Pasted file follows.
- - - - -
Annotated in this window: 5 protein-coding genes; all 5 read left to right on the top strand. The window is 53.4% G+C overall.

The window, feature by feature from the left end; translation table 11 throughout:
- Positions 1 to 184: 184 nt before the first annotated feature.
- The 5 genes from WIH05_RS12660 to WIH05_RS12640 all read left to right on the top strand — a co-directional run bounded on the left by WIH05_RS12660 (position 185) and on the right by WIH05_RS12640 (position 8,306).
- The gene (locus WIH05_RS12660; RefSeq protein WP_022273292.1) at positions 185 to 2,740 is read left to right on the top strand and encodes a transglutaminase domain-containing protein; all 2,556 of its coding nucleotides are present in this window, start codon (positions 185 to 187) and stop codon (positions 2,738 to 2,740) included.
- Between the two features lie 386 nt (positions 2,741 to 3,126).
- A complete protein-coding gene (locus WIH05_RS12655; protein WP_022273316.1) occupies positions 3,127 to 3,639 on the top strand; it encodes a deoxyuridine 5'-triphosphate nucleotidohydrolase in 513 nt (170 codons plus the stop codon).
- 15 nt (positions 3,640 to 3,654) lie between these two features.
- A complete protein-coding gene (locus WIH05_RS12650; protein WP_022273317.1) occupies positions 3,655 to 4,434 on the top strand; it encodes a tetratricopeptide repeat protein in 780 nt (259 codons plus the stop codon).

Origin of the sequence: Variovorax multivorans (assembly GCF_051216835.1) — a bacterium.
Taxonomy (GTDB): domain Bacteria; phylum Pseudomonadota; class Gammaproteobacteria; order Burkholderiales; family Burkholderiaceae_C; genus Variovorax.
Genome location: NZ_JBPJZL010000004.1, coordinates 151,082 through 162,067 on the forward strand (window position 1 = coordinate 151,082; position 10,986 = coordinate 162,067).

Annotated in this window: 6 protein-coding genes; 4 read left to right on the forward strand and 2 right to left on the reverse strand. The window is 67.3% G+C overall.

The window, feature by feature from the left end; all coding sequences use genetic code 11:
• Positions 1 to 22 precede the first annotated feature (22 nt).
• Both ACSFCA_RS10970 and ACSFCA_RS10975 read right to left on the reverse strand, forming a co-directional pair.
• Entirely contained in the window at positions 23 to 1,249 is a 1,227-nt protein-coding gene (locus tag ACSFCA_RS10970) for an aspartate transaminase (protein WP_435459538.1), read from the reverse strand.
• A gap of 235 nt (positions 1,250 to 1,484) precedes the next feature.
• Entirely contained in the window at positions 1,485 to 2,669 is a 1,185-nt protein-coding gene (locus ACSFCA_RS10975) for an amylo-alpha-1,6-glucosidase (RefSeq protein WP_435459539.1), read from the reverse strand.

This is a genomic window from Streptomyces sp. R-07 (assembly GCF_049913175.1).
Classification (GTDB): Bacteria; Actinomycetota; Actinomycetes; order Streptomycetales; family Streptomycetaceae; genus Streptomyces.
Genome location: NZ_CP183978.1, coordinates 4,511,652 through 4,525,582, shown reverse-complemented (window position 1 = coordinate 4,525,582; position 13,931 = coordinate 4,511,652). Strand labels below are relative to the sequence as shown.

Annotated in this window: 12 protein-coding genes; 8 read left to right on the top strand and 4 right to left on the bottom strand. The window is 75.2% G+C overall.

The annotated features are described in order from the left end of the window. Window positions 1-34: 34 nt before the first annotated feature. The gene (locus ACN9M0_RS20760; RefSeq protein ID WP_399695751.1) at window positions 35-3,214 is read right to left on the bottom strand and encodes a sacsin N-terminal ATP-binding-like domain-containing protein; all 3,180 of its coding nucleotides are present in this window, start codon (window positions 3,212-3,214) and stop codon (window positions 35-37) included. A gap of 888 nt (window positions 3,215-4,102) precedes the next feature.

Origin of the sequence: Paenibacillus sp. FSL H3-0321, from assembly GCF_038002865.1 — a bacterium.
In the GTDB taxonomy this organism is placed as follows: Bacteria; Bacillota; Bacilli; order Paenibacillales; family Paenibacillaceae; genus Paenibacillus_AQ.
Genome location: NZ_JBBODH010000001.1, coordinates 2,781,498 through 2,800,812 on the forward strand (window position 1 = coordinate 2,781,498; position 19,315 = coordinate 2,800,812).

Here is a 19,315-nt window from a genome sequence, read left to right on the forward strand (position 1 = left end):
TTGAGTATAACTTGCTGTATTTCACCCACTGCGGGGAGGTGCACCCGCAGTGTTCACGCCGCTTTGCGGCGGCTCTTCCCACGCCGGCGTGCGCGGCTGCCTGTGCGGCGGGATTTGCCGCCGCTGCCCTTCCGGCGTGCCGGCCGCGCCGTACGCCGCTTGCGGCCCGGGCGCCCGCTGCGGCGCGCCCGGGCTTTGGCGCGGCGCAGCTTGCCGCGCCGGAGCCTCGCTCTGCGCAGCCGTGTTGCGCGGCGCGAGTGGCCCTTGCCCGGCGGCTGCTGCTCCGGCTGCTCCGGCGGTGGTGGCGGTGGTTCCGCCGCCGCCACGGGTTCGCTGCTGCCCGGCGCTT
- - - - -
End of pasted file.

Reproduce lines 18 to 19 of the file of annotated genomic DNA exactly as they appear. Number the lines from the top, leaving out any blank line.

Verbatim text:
• A gap of 235 nt (positions 1,250 to 1,484) precedes the next feature.
• Entirely contained in the window at positions 1,485 to 2,669 is a 1,185-nt protein-coding gene (locus ACSFCA_RS10975) for an amylo-alpha-1,6-glucosidase (RefSeq protein WP_435459539.1), read from the reverse strand.